New Overtime Rules Set

The new federal overtime rule takes effect on Jan. 1 and that includes a three-part test for determining when white-collar workers are exempt or must be paid overtime for working more than 40 hours in a week.

Parts of the new rules that involve exempt staff include:

  • The salary threshold for the white-collar exemption from overtime pay will rise to $684 per week, or $35,568 per year;
  • The new rules also raise the salary threshold for highly compensated employees (HCE) who are exempt from The Fair Labor Standards Act (FLSA) overtime pay requirements from $100,000 per year to $107,432 per year; and,
  • The rules allow employers to satisfy up to 10 percent of the standard salary level by using nondiscretionary bonuses and incentive payments. 

According to the National Council of Nonprofits, at issue is the provision of the federal FLSA “that exempts certain employees from the requirement that they receive time-and-a-half overtime pay for work in excess of 40 hours in a work week.” The salary threshold is one of a three-part test that must be satisfied before a person can be deemed “exempt.” Those three parts include:

  • The employee must be paid on a salary basis; 
  • The employee be paid at least the salary threshold set forth by U.S. Department of Labor (at issue in the Final Rule); and,
  • The person must satisfy a duties test as executive, administrative, or professional workers. The Final Rule does not change the salary basis or duties tests; only the salary threshold is at issue.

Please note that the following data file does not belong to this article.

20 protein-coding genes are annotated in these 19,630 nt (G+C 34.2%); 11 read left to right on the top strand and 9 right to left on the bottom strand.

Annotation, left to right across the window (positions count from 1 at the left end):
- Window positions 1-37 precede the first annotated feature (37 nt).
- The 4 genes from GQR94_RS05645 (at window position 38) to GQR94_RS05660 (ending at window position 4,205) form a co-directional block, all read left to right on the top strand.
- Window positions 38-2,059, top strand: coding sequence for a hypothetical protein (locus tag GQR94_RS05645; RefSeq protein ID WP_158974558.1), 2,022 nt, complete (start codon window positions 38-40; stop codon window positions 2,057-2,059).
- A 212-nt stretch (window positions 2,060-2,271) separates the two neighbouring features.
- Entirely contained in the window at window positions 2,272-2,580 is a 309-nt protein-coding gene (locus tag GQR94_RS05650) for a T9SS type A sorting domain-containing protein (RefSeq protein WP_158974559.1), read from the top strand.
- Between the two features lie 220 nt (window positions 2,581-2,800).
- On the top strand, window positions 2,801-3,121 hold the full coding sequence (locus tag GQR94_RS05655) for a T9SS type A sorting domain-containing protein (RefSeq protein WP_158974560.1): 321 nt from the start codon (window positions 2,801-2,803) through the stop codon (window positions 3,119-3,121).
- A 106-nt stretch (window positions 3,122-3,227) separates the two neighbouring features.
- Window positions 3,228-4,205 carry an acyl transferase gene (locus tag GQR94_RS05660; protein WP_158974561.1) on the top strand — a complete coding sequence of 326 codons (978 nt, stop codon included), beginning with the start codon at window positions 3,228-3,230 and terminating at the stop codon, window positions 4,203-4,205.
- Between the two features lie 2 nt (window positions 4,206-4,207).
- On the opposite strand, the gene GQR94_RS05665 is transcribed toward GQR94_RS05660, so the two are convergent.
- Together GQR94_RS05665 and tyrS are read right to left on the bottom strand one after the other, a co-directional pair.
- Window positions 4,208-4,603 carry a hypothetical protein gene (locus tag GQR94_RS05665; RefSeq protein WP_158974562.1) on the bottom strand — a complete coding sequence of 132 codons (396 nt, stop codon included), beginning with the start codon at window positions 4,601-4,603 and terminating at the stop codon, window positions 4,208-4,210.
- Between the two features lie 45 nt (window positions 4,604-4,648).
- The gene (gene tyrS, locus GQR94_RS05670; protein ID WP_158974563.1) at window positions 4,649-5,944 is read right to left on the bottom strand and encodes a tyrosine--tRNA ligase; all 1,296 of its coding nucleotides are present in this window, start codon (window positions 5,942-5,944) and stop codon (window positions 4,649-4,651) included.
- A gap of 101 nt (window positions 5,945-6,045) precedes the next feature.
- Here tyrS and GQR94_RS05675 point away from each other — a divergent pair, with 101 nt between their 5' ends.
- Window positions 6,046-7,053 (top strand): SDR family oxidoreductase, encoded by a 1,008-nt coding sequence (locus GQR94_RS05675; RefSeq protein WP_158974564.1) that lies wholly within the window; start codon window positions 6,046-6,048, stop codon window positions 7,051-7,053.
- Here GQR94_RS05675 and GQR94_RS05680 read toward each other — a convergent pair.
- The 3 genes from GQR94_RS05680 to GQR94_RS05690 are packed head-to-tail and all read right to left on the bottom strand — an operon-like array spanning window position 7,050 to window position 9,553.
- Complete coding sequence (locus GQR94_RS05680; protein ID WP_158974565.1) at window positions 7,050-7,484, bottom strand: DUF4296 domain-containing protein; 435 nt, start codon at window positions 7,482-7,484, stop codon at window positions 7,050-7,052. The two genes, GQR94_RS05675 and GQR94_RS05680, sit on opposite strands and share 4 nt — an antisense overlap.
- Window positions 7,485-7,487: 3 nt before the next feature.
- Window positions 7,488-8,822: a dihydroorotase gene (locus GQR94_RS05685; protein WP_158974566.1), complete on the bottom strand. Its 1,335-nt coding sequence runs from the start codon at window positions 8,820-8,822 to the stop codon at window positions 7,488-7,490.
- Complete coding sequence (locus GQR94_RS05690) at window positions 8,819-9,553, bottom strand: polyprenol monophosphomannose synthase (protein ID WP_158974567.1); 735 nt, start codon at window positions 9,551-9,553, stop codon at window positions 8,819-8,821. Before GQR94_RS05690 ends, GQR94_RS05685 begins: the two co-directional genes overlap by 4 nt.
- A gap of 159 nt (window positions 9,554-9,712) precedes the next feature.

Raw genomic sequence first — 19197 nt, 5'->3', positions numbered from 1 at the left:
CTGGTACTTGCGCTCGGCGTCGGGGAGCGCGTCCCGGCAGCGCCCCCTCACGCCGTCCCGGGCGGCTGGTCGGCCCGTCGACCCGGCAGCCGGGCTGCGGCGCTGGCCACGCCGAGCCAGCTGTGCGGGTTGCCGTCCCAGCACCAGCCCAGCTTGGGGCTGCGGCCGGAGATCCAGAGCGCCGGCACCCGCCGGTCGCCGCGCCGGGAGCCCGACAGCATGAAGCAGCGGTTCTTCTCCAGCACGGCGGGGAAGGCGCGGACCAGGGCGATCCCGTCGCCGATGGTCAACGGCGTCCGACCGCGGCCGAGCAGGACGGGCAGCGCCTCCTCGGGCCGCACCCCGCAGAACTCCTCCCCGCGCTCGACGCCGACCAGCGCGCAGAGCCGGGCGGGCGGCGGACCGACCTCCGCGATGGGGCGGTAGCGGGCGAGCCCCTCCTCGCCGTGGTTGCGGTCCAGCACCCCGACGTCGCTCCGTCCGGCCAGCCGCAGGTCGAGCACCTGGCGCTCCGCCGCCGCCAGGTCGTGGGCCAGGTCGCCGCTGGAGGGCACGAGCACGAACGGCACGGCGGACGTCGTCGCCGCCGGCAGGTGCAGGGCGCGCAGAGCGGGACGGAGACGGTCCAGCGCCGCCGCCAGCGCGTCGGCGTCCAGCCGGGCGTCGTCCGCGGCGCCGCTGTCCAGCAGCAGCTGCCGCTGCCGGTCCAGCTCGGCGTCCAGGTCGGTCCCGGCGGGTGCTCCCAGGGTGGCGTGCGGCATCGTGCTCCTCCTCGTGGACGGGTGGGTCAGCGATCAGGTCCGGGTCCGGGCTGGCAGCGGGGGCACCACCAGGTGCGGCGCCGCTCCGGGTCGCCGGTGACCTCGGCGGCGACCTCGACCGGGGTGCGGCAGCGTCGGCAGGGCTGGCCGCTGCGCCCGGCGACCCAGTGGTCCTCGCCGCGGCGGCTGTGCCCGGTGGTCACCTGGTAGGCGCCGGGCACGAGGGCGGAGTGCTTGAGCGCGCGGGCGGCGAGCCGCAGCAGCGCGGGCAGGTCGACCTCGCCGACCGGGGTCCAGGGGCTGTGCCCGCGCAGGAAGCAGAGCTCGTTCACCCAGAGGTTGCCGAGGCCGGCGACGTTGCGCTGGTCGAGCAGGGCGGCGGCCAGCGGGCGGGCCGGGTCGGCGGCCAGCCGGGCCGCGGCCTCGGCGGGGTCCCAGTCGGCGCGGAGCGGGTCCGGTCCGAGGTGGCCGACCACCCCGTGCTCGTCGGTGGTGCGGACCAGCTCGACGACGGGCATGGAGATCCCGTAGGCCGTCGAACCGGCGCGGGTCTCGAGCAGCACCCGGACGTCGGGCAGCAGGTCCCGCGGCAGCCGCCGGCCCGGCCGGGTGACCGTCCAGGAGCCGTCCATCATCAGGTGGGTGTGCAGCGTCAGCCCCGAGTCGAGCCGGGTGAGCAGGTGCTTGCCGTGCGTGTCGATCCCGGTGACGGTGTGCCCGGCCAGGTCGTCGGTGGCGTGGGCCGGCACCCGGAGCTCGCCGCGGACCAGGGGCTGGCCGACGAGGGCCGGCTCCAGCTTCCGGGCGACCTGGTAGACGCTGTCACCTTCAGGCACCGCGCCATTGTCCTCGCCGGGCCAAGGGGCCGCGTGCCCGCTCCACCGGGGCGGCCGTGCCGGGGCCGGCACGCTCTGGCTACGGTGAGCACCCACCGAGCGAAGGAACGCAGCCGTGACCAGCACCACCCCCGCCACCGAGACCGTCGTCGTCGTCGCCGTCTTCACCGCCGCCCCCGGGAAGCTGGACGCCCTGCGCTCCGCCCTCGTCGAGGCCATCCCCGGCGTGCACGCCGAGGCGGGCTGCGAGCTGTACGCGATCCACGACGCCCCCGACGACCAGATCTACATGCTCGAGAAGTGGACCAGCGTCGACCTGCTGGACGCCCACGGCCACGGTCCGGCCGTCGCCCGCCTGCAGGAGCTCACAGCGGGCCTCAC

The U.S. Department of Labor announced further that it intends to propose updates to the salary and compensation levels on a regular basis, to ensure that these levels provide useful tests for exemption. It declined, however, to set a regular schedule, probably every four years.

According to the National Council of Nonprofits, the Overtime Final Rule implements a 50-percent increase in the salary level test that was last set 15 years earlier, a period that saw a 33-percent increase in the federal poverty level. The Labor Department estimates that 1.2 million additional workers will be entitled to minimum wage and overtime pay as a result of the increase to the standard salary level. It also estimates that a little more than 100,000 employees will be entitled to overtime pay as a result of the increase to the HCE level.

For more on the new rules and an extensive Q&A on the topic, go to https://www.councilofnonprofits.org